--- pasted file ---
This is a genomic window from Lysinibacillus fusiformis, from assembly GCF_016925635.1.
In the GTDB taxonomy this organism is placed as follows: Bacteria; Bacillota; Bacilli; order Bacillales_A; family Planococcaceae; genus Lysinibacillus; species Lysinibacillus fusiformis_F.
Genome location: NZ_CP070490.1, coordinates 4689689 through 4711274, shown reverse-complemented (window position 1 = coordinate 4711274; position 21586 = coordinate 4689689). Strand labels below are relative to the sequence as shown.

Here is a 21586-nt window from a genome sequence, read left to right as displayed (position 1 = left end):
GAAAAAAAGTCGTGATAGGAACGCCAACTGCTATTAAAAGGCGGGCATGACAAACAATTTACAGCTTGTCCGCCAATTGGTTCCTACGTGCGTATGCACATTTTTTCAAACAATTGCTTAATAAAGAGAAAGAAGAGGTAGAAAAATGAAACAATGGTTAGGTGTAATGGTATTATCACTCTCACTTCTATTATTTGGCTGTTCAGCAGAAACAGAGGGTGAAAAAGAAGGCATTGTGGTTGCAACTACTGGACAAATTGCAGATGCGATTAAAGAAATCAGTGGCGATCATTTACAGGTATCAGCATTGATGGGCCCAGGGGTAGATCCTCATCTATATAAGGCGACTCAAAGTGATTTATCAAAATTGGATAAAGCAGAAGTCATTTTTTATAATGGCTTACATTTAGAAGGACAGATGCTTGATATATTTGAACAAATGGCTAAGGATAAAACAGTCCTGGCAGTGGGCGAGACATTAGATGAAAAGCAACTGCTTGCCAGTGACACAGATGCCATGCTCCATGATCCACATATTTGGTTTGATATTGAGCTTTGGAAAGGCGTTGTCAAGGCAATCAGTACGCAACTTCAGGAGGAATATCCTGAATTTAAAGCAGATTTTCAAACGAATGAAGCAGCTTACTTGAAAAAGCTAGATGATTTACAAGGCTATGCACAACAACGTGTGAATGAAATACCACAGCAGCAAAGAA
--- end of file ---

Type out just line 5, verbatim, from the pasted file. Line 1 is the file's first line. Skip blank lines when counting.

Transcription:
GAAAAAAAGTCGTGATAGGAACGCCAACTGCTATTAAAAGGCGGGCATGACAAACAATTTACAGCTTGTCCGCCAATTGGTTCCTACGTGCGTATGCACATTTTTTCAAACAATTGCTTAATAAAGAGAAAGAAGAGGTAGAAAAATGAAACAATGGTTAGGTGTAATGGTATTATCACTCTCACTTCTATTATTTGGCTGTTCAGCAGAAACAGAGGGTGAAAAAGAAGGCATTGTGGTTGCAACTACTGGACAAATTGCAGATGCGATTAAAGAAATCAGTGGCGATCATTTACAGGTATCAGCATTGATGGGCCCAGGGGTAGATCCTCATCTATATAAGGCGACTCAAAGTGATTTATCAAAATTGGATAAAGCAGAAGTCATTTTTTATAATGGCTTACATTTAGAAGGACAGATGCTTGATATATTTGAACAAATGGCTAAGGATAAAACAGTCCTGGCAGTGGGCGAGACATTAGATGAAAAGCAACTGCTTGCCAGTGACACAGATGCCATGCTCCATGATCCACATATTTGGTTTGATATTGAGCTTTGGAAAGGCGTTGTCAAGGCAATCAGTACGCAACTTCAGGAGGAATATCCTGAATTTAAAGCAGATTTTCAAACGAATGAAGCAGCTTACTTGAAAAAGCTAGATGATTTACAAGGCTATGCACAACAACGTGTGAATGAAATACCACAGCAGCAAAGAA